8 eventually forced the Saxons to convert to Christianity, and declared that anyone who didn t get baptized or follow other Christian traditions be put to death. In his personal life, Charlemagne had multiple wives and mistresses and perhaps as many as 18 children. He was reportedly a devoted father, who encouraged his children s education. He allegedly loved his daughters so much that he prohibited them from marrying while he was alive. Einhard, a Frankish scholar and contemporary of Charlemagne, wrote a biography of the emperor after his death. In the work, titled Vita Karoli Magni (Life of Charles the Great), he described Charlemagne as broad and strong in the form of his body and exceptionally tall without, however, exceeding an appropriate measure His appearance was impressive whether he was sitting or standing despite having a neck that was fat and too short, and a large belly. In his role as a zealous defender of Christianity, Charlemagne gave money and land to the Christian church and protected the popes. As a way to acknowledge Charlemagne s power and reinforce his relationship with the church, Pope Leo III crowned Charlemagne emperor of the Romans on December 25, 800, at St. Peter s Basilica in Rome. As emperor, Charlemagne proved to be a talented diplomat and able administrator of the vast area he controlled. He promoted education and encouraged the Carolingian Renaissance, a period of renewed emphasis on scholarship and culture. He instituted economic and religious reforms, and was a driving force behind the standardized form of writing that later became a basis for modern European printed alphabets. Charlemagne ruled from a number of cities and palaces, but spent significant time in Aachen (a city in modern-day Germany). His palace there included a school, for which he recruited the best teachers in the land. In addition to learning, Charlemagne was interested in athletic pursuits. Known to be highly energetic, he enjoyed hunting, horseback riding and swimming. Aachen held particular appeal for him due to its therapeutic warm springs. According to Einhard, Charlemagne was in good health until the final four years of his life, when he often suffered from fevers and acquired a limp. However, as the biographer notes, Even at this time he followed his own counsel rather than the advice of the doctors, whom he very nearly hated, because they advised him to give up roasted meat, which he loved, and to restrict himself to boiled meat instead. In 813, Charlemagne crowned his son Louis the Pious ( ), king of Aquitaine, as co-emperor. Louis became sole emperor when Charlemagne died in January 814, ending his reign of more than four decades. At the time of his death, his empire encompassed much of Western Europe.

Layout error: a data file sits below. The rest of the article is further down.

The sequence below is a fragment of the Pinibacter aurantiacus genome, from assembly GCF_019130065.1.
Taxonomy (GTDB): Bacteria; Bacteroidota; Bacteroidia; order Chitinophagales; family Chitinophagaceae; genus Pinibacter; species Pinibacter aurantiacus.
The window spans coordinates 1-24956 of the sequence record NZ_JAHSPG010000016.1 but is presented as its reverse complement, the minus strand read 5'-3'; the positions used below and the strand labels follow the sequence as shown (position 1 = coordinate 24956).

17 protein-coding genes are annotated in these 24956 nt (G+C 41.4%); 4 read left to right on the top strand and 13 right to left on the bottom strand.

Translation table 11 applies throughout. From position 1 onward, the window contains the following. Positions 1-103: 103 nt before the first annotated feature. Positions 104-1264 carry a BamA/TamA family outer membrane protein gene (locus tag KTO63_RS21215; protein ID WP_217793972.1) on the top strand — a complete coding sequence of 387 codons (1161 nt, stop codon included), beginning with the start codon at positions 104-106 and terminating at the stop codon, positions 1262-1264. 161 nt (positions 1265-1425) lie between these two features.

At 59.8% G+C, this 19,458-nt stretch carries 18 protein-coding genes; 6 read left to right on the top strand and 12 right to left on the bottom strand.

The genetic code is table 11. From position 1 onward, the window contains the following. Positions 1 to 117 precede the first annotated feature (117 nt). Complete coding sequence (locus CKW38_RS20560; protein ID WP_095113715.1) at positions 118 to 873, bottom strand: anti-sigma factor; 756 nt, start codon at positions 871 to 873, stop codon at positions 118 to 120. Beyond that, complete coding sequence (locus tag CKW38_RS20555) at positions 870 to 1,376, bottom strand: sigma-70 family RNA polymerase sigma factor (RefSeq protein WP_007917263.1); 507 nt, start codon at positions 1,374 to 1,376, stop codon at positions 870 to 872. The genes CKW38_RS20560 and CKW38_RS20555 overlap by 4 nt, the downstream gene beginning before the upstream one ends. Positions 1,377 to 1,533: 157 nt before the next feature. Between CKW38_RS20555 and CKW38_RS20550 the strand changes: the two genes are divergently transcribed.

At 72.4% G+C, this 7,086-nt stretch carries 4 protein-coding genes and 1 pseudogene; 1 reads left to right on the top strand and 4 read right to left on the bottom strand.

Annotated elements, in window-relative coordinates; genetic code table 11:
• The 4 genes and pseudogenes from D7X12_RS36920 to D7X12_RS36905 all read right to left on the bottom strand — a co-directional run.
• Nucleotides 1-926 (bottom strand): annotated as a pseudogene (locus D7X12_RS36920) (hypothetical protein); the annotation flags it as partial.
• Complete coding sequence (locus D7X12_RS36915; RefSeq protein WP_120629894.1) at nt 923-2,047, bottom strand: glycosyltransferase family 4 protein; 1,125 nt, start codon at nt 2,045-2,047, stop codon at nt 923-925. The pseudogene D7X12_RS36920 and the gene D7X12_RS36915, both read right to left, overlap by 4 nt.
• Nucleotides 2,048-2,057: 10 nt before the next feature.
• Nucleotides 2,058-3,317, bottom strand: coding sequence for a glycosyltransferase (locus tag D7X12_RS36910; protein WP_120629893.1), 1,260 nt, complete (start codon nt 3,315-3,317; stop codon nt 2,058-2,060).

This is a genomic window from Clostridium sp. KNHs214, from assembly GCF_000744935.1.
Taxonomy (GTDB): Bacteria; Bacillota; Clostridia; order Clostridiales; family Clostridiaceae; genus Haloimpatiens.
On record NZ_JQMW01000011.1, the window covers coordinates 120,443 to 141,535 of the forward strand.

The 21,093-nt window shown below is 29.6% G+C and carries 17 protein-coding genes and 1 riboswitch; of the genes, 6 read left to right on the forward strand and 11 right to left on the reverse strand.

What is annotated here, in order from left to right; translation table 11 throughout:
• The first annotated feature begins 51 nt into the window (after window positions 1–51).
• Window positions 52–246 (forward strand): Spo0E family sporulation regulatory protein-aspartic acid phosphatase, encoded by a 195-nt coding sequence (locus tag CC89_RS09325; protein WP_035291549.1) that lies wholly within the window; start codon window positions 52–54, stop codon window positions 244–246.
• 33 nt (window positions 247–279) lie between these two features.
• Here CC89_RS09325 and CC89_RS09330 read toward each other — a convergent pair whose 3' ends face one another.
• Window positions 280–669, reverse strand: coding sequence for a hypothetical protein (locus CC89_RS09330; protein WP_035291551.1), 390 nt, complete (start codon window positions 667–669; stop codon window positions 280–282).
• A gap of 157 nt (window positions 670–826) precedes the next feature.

9 Philip II One of the most powerful Capetians was Philip II, who ruled from Philip II watched his father, lose land to Henry II of England. After Philip II became King in 1180, he had little success against Henry II or Henry s son Richard the Lion-Hearted. However, when King John seized the English throne, it was another matter. Philip II seized Normandy from King John in 1204 and within two years gained other territories. By the end of Philip s reign he had tripled the lands under his direct control. For the first time, a French king had become more powerful than any of his vassals. Philip II not only wanted more land, but he also wanted a stronger central government. He established royal officials called bailiffs. He sent these bailiffs to every district in the Kingdom to preside over the king s courts and collect the king s taxes.